Press release available only in original language.
TECHNICAL STUDY OF PICASSO’S HARLEQUIN WITH A MIRROR (1923) 28 April to 8 October 2017
To mark the celebration of its 25 th Anniversary the #museo Thyssen-Bornemisza is presenting a special display in order to show the results of the technical study undertaken by its Restoration department in collaboration with the department of Modern Painting on one of the most celebrated works in the museum’s permanent collection: Harlequin with a Mirror (1923) by Pablo Ruiz Picasso.
The project aims to introduce visitors to the most interesting aspects of the process behind the creation of this painting, showing in detail how it was conceived and thus facilitating an understanding of Picasso’s working methods. The study undertaken made use of the different procedures habitually employed in museum laboratories: infra-red reflectography, pigment analysis and complete photographic documentation. The use of this methodology allows experts to establish details of the technique employed, the composition of the materials and their distribution in various layers, as well as the changes and corrections made during the process of the work’s creation.
In addition to the infra-red photographs and X-radiographs exhibited alongside the painting, this display, which has benefitted from sponsorship by the German company Leifheit, includes a video that uses the information provided by the present project to recreate how Picasso painted his work. It also includes details on the materials and paint layers, images in raking-light and macro- photographs which allow every detail of the painting to be appreciated.
WHAT WAS KNOWN ABOUT THE PAINTING
Initially conceived as a self-portrait, Harlequin with a Mirror (1923) combines various characters from the worlds of the circus and the Commedia dell’arte, which particularly fascinated Picasso and which he identified with: Harlequin, wearing his two-cornered hat; an acrobat through his clothing; and Pierrot through his face which, transformed into a mask, camouflages the artist’s identity.
The monumental figure of Harlequin reflects the new artistic language inspired by the works of the great masters of art that Picasso had begun to employ following his trip to Italy in 1917. While the Italian experience resulted in a return to classical approaches, Picasso’s interpretation was not a literal one and was rather based on the freedom acquired during his prior Cubist phase.
THE RESULTS OF THE STUDY Infra-red image
Infra-red reflectography provides information on what lies concealed beneath the layers of paint visible to the viewer. Providing the material conditions are suitable for its use, this type of image shows any preparatory under-drawing executed by the artist. The infra-red reflectograph of Harlequin with a Mirror reveals various aspects of Picasso’s working method, for example the fact that over the preparation he applied an initial layer of priming with slight differences, defining the forms with areas of grey-brown paint and emphasising the volumes in white.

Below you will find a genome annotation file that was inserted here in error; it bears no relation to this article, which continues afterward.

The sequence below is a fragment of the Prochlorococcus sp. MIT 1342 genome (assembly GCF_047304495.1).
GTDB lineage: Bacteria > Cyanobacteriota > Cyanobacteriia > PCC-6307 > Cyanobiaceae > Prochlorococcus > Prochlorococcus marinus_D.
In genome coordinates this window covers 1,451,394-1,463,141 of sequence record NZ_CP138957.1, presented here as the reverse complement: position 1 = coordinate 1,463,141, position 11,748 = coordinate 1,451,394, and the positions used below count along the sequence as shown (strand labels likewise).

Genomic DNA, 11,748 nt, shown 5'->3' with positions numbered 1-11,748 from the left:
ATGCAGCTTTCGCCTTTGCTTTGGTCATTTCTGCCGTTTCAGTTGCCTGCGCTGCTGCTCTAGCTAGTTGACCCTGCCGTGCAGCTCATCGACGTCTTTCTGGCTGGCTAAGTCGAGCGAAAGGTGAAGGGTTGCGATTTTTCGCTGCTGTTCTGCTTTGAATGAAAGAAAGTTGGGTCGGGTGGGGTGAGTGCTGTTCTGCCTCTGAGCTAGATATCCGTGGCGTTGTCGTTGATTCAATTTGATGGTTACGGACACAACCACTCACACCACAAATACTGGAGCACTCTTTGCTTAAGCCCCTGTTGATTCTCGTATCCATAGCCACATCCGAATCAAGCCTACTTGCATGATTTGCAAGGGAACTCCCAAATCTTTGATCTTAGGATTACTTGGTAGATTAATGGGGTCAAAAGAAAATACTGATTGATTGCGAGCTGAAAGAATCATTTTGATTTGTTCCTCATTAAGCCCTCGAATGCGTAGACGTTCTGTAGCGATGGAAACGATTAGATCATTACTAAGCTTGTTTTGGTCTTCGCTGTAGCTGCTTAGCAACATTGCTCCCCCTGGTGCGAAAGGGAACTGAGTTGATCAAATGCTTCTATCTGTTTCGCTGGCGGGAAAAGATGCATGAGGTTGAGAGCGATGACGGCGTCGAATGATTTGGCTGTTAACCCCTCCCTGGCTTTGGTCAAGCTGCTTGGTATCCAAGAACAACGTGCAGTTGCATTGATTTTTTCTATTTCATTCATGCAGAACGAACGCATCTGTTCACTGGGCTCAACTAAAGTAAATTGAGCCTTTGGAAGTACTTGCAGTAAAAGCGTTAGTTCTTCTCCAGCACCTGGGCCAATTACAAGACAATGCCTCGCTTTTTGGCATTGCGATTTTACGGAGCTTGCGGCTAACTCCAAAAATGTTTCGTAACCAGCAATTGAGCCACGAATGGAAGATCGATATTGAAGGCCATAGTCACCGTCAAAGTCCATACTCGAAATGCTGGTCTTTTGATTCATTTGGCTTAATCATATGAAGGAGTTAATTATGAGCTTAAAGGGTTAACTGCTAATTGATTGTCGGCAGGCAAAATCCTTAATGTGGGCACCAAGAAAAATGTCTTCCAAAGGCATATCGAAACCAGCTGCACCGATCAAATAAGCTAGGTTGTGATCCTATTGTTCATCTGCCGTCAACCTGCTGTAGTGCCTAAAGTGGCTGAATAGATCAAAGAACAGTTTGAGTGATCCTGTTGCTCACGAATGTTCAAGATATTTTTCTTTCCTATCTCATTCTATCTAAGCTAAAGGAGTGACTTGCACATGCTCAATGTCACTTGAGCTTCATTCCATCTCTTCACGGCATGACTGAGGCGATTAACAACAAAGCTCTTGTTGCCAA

Next he used the brush to rapidly define some of the outlines then applied different layers of colour and emphasised the outlines in black. The lines of the initial preparatory drawing and those used to subsequently strengthen the outlines of the figure are very similar, suggesting the extremely confident way in which Picasso worked and which is characteristic of this great artist’s method in general.
X-radiographs also provides extremely valuable information not visible to the naked eye, revealing details of the pictorial technique used, the composition and the material history of the work.
An examination of the X-radiograph of Harlequin with a Mirror shows how Picasso laid in the figure in white and used loose, rapid brushstrokes to define the work’s composition. During this initial phase he painted Harlequin with his legs apart to create a solid, balanced body. The subsequent modification, with the left leg turned inwards, gives the final figure a slight sense of instability and movement. This foreshortening is not evident in the X-radiograph due to the materials used.
The X-radiograph reveals how Picasso used painting in the manner of a preparatory sketch and how he started with a more naturalist composition based on vibrant brushstrokes which he gradually covered over and made less agitated through the use of planes of colour in a manner derived from his Cubist period.
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